Authentic Suburban Gourmet: Fava Bean Crostini

Read Time:2 Minute, 45 Second
Fava beans are one of life’s
delightful pleasures.
Fava beans are actually an ancient food that has been
around for thousands of years primarily in
Europe, the Middle
and North Africa. The term fava comes from the Italian word “Fava”
meaning “broad bean” and if you are in
England, you will often hear that term. Other terms that are
associated with fava beans are: pigeon beans, horse beans and
Windsor beans. Fava beans are planted in February and March
to mature through the summer, with their peak in July and August.

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Preparing fava beans is a
labor of love with its intensive process, however actually quite relaxing. The
fava beans are in a protective pod that once the string is removed and the
outer shell is removed, it reveals these little gems sitting on a “puffy cotton
lining” inside the outer shell. Next you will want to shuck the beans, blanch
them quickly before removing the waxy outer covering. The beans have a buttery
character, delicate bitterness and nutty quality.
Fava beans can be served on a
Crostini, in a risotto, sautéed with fresh English peas and morel mushrooms or
just tossed with olive oil, lemon zest and thyme. I look forward to late spring
and the first few months of summer to enjoy these delicious and versatile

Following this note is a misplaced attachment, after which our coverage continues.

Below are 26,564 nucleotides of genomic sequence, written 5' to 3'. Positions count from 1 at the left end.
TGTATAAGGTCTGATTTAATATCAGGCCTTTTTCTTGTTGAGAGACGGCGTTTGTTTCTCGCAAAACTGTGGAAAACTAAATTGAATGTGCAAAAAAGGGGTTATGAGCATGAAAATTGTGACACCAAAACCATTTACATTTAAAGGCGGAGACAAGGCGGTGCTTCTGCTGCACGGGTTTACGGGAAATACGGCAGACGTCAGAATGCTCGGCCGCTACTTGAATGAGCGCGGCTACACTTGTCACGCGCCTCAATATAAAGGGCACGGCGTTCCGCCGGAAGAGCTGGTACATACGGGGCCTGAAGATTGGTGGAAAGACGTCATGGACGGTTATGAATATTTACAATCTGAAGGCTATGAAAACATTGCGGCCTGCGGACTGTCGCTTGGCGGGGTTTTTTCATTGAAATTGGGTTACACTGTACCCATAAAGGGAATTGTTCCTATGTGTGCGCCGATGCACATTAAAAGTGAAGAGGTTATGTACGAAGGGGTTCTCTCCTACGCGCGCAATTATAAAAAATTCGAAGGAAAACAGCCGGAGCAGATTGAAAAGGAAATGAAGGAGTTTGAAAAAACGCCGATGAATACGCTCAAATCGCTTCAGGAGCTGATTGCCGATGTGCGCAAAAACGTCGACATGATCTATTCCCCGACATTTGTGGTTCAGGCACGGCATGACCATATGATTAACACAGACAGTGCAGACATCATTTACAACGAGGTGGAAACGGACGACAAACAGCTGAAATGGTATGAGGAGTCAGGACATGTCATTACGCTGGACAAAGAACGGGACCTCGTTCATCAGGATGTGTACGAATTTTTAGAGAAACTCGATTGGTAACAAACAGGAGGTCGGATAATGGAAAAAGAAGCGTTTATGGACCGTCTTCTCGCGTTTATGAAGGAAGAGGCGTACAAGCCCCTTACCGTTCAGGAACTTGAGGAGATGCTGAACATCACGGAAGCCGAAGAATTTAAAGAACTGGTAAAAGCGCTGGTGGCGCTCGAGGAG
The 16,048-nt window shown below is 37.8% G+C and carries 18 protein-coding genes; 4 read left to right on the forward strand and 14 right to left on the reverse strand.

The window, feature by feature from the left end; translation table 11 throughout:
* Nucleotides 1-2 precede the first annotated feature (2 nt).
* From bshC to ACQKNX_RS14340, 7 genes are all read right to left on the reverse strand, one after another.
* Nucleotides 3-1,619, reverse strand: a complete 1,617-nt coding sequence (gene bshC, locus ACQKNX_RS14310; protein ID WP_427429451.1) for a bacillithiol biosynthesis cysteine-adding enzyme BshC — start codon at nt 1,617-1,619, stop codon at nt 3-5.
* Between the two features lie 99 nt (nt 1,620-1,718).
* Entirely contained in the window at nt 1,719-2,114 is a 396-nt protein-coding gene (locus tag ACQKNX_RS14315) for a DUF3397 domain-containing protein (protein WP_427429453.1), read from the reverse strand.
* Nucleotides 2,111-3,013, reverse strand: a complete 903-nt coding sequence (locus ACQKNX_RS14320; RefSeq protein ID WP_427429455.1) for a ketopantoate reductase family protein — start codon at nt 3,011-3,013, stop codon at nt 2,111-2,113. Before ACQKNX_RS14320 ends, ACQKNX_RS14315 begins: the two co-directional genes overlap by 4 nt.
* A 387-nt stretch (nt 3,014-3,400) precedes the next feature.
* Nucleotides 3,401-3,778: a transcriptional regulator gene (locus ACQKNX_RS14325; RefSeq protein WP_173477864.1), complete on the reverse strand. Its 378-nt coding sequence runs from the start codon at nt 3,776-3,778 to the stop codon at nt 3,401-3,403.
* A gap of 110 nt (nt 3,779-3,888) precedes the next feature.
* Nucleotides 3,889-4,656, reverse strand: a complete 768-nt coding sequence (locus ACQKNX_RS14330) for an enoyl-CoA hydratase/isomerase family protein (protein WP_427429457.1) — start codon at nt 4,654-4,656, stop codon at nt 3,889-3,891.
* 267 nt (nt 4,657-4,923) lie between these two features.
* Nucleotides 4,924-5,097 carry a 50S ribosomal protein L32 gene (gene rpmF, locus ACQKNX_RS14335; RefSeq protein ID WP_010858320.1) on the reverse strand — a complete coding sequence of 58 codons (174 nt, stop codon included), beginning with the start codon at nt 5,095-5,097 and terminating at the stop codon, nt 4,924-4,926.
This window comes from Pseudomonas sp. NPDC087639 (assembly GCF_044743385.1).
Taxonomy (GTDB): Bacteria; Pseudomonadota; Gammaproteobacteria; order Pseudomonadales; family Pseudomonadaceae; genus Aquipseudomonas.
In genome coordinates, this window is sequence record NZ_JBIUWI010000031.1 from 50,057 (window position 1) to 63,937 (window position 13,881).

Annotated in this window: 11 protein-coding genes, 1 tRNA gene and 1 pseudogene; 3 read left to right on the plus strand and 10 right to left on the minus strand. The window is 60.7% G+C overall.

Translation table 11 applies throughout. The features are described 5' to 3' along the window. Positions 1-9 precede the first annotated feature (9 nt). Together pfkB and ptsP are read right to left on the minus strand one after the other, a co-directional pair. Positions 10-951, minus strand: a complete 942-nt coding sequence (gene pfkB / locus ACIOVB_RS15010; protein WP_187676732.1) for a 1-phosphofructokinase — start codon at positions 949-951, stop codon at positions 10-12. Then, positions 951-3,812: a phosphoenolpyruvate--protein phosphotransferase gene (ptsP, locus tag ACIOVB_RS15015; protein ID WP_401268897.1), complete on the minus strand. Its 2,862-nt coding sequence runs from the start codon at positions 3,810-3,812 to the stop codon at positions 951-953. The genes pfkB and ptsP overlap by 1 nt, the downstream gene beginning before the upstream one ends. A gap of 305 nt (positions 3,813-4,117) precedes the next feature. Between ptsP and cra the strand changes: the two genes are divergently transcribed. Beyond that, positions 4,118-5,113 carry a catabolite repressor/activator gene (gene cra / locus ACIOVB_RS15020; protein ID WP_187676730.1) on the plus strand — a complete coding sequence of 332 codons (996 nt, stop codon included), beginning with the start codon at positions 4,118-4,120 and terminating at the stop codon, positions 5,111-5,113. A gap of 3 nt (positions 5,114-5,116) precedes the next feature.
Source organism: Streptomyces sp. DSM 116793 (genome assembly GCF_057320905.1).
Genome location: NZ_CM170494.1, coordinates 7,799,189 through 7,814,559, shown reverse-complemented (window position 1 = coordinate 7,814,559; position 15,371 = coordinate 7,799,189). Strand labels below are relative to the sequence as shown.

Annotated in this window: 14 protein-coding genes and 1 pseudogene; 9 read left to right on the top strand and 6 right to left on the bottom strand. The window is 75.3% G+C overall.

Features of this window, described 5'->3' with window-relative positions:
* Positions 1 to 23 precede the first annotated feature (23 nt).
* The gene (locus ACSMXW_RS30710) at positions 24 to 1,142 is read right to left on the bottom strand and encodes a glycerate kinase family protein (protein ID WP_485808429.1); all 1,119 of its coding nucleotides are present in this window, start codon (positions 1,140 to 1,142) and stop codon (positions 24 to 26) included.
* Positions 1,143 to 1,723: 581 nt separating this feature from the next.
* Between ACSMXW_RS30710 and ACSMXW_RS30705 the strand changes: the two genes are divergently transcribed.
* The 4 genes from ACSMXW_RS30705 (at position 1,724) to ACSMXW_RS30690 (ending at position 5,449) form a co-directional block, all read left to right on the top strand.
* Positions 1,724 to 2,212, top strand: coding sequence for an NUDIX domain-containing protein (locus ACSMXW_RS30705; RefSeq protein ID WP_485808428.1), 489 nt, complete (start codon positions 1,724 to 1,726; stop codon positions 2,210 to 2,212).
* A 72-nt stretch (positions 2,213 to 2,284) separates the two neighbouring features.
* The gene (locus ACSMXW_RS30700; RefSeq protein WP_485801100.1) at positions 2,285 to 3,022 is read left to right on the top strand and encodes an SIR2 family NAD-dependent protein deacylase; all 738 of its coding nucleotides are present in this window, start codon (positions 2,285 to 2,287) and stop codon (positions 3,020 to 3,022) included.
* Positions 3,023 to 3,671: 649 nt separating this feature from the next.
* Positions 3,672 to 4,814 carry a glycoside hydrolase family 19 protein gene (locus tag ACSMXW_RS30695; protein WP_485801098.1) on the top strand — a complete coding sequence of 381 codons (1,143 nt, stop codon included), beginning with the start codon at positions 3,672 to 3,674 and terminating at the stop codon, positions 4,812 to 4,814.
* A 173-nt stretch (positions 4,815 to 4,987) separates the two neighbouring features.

little gems.
I would recommend “Duet”
Louis Latour from the Vin de Pays de Coteaux de L’Ardeche appellation
to pair with these two bite wonders. It is a blend of Chardonnay and Viognier,
with fresh citrus, soft apricot and peach fruit aromas on the nose are echoed
on the palette to create a delicate, supple and interesting wine.  Happy Friday Night Bites!
5 T. Olive oil + 1 T. Olive
1 ½ t. Fresh thyme leaves

Parmesan Cheese

To prepare the fava beans,
pull the string from the long bean and then open of each pod. Remove the beans
from the pods. Each pound of fava beans will yield about one cup of beans.
Prepare a large pot of boiling water and add the white vinegar to it. Add the
beans and blanch for about 1 to 2 minutes. Meanwhile have a large ice bath
ready to submerge the cooked beans into. Once cooled, use your finger nail or
paring knife to remove the waxy covering from each bean. Place into a bowl.
In a small sauté pan, add one
tablespoon of olive oil and heat on medium for about 30 seconds. Add the minced
garlic and cook for one to two minutes. Remove from heat and let cool.
Use a food processor and add
the prepared fava beans, garlic with oil, thyme, salt and 5 tablespoons of
olive oil. Pulse until smooth for about 30 to 45 seconds and if not blended,
feel free to add additional olive oil until it is a paste consistency and will
spread easily but not oily.
Preheat oven to 350 degrees.
Slice the baguette into ¼ inch thick slices and brush with olive oil on both
sides. Place onto a cookie sheet and cook for about 4 minutes on each side or
until light golden brown. Spread the fava bean puree on each toasted Crostini
and top with a slice of parmesan cheese.

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